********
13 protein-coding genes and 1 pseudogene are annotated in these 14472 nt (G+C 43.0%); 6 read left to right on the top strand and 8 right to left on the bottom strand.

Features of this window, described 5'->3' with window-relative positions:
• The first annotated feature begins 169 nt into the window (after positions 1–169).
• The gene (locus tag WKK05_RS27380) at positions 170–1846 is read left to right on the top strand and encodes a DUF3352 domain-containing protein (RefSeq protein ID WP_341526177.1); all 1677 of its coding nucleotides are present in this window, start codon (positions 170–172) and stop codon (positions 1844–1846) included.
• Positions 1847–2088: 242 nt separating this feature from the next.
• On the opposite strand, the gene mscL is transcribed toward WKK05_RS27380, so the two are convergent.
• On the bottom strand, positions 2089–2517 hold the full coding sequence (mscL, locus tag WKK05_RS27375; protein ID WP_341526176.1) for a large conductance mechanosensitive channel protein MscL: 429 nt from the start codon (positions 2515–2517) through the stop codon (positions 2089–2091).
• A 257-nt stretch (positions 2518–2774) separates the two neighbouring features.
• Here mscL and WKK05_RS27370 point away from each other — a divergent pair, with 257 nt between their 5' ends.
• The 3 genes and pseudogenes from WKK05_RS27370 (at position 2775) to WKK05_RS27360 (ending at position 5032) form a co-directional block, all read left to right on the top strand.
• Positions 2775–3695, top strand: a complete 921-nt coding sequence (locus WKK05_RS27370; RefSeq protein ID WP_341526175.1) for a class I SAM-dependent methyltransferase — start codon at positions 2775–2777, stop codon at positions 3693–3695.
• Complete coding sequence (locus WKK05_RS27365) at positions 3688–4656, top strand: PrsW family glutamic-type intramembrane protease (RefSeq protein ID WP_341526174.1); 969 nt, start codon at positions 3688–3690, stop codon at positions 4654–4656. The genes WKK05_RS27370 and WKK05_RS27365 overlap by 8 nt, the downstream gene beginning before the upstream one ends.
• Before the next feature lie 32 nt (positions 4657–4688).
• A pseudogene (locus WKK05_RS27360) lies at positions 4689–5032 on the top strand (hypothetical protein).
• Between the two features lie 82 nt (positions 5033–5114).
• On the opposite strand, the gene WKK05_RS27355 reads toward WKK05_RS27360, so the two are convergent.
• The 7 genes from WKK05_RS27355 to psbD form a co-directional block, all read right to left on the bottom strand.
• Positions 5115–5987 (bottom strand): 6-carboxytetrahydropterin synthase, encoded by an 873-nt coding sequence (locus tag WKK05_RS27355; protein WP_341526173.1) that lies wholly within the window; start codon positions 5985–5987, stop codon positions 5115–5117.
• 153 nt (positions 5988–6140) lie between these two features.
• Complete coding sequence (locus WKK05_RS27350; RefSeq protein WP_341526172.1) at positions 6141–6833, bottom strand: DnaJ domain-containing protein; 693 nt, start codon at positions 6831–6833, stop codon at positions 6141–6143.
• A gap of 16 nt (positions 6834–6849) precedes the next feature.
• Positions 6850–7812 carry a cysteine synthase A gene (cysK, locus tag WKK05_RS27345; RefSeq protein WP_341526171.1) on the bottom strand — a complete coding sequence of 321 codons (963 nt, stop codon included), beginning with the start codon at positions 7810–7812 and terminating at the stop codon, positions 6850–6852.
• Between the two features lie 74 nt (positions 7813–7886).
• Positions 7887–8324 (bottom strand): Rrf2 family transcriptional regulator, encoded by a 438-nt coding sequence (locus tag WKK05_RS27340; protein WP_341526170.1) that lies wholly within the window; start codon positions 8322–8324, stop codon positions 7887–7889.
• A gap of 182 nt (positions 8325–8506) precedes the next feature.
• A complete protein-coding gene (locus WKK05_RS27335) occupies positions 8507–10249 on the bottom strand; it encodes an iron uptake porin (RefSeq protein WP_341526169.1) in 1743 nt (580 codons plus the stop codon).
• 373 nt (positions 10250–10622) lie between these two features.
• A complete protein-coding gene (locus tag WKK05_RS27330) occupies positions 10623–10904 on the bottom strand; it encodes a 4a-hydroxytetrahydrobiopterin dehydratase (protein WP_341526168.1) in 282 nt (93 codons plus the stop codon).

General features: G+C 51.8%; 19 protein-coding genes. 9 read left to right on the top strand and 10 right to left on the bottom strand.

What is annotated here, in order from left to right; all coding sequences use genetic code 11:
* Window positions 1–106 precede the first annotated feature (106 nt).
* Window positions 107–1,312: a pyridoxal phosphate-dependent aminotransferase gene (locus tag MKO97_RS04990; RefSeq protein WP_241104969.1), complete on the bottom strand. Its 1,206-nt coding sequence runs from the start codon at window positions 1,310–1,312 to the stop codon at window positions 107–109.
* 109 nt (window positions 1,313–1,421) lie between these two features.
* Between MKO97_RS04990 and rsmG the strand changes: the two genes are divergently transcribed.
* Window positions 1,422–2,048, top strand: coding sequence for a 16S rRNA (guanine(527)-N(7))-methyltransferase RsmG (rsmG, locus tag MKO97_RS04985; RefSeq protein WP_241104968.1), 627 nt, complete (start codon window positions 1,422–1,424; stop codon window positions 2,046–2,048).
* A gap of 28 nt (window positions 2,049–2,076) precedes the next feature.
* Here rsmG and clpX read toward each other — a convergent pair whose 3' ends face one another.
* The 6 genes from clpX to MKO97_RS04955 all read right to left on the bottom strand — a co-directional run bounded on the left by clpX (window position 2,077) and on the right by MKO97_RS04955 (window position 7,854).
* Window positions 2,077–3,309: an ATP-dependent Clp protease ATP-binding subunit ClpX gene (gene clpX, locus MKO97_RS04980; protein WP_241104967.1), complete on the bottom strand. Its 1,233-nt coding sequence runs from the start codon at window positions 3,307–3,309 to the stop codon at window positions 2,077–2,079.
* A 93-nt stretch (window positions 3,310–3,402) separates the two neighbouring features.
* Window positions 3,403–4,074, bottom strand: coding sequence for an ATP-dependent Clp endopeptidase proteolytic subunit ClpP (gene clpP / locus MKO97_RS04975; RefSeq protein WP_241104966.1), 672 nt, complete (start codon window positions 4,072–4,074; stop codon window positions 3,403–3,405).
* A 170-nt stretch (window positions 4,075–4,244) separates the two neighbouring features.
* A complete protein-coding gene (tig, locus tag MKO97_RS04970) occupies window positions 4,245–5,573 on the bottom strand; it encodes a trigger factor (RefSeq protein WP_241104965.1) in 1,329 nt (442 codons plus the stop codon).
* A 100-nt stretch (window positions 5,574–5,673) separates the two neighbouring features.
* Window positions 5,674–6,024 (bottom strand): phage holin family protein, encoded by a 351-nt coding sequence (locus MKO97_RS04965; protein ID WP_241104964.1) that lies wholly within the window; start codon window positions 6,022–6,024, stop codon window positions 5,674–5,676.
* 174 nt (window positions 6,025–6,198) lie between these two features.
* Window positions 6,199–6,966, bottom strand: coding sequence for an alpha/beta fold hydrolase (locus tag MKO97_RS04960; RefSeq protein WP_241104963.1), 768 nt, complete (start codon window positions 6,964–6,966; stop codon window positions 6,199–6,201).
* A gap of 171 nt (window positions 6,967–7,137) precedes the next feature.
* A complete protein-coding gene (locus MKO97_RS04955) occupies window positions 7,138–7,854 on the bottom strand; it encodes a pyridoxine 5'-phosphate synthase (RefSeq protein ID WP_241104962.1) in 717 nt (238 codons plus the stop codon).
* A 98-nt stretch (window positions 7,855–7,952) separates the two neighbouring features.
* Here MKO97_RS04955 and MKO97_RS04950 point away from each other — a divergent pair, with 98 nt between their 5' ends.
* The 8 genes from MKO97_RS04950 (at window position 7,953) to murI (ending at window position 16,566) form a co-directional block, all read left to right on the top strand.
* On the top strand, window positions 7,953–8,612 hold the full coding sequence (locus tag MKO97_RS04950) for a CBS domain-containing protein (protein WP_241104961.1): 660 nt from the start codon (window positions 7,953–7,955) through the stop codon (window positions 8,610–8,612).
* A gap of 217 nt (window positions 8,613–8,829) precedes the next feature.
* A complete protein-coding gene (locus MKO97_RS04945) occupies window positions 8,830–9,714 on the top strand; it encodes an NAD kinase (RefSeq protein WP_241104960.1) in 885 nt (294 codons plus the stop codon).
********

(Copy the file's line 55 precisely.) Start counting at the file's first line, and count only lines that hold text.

* A complete protein-coding gene (locus MKO97_RS04945) occupies window positions 8,830–9,714 on the top strand; it encodes an NAD kinase (RefSeq protein WP_241104960.1) in 885 nt (294 codons plus the stop codon).